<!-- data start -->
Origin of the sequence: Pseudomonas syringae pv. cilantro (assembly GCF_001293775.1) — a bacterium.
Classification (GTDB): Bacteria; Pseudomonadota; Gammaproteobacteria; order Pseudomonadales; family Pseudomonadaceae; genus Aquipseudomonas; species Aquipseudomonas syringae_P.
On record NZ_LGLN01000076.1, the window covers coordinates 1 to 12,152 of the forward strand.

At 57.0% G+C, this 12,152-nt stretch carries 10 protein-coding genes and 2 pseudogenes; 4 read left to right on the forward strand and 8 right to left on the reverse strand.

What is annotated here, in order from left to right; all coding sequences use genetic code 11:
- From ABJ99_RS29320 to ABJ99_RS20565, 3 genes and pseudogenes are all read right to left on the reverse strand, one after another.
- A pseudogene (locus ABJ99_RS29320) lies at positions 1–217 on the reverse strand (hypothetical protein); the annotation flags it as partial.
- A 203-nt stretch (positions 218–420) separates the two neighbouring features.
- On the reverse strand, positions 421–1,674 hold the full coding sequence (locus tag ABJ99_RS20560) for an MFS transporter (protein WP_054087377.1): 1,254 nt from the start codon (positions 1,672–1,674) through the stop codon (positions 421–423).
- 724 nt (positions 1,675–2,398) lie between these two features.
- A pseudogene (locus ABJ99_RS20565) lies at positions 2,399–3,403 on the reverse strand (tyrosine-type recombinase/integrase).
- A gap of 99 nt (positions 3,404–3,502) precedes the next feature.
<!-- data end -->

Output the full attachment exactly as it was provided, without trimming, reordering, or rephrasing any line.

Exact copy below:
Origin of the sequence: Pseudomonas syringae pv. cilantro (assembly GCF_001293775.1) — a bacterium.
Classification (GTDB): Bacteria; Pseudomonadota; Gammaproteobacteria; order Pseudomonadales; family Pseudomonadaceae; genus Aquipseudomonas; species Aquipseudomonas syringae_P.
On record NZ_LGLN01000076.1, the window covers coordinates 1 to 12,152 of the forward strand.

At 57.0% G+C, this 12,152-nt stretch carries 10 protein-coding genes and 2 pseudogenes; 4 read left to right on the forward strand and 8 right to left on the reverse strand.

What is annotated here, in order from left to right; all coding sequences use genetic code 11:
- From ABJ99_RS29320 to ABJ99_RS20565, 3 genes and pseudogenes are all read right to left on the reverse strand, one after another.
- A pseudogene (locus ABJ99_RS29320) lies at positions 1–217 on the reverse strand (hypothetical protein); the annotation flags it as partial.
- A 203-nt stretch (positions 218–420) separates the two neighbouring features.
- On the reverse strand, positions 421–1,674 hold the full coding sequence (locus tag ABJ99_RS20560) for an MFS transporter (protein WP_054087377.1): 1,254 nt from the start codon (positions 1,672–1,674) through the stop codon (positions 421–423).
- 724 nt (positions 1,675–2,398) lie between these two features.
- A pseudogene (locus ABJ99_RS20565) lies at positions 2,399–3,403 on the reverse strand (tyrosine-type recombinase/integrase).
- A gap of 99 nt (positions 3,404–3,502) precedes the next feature.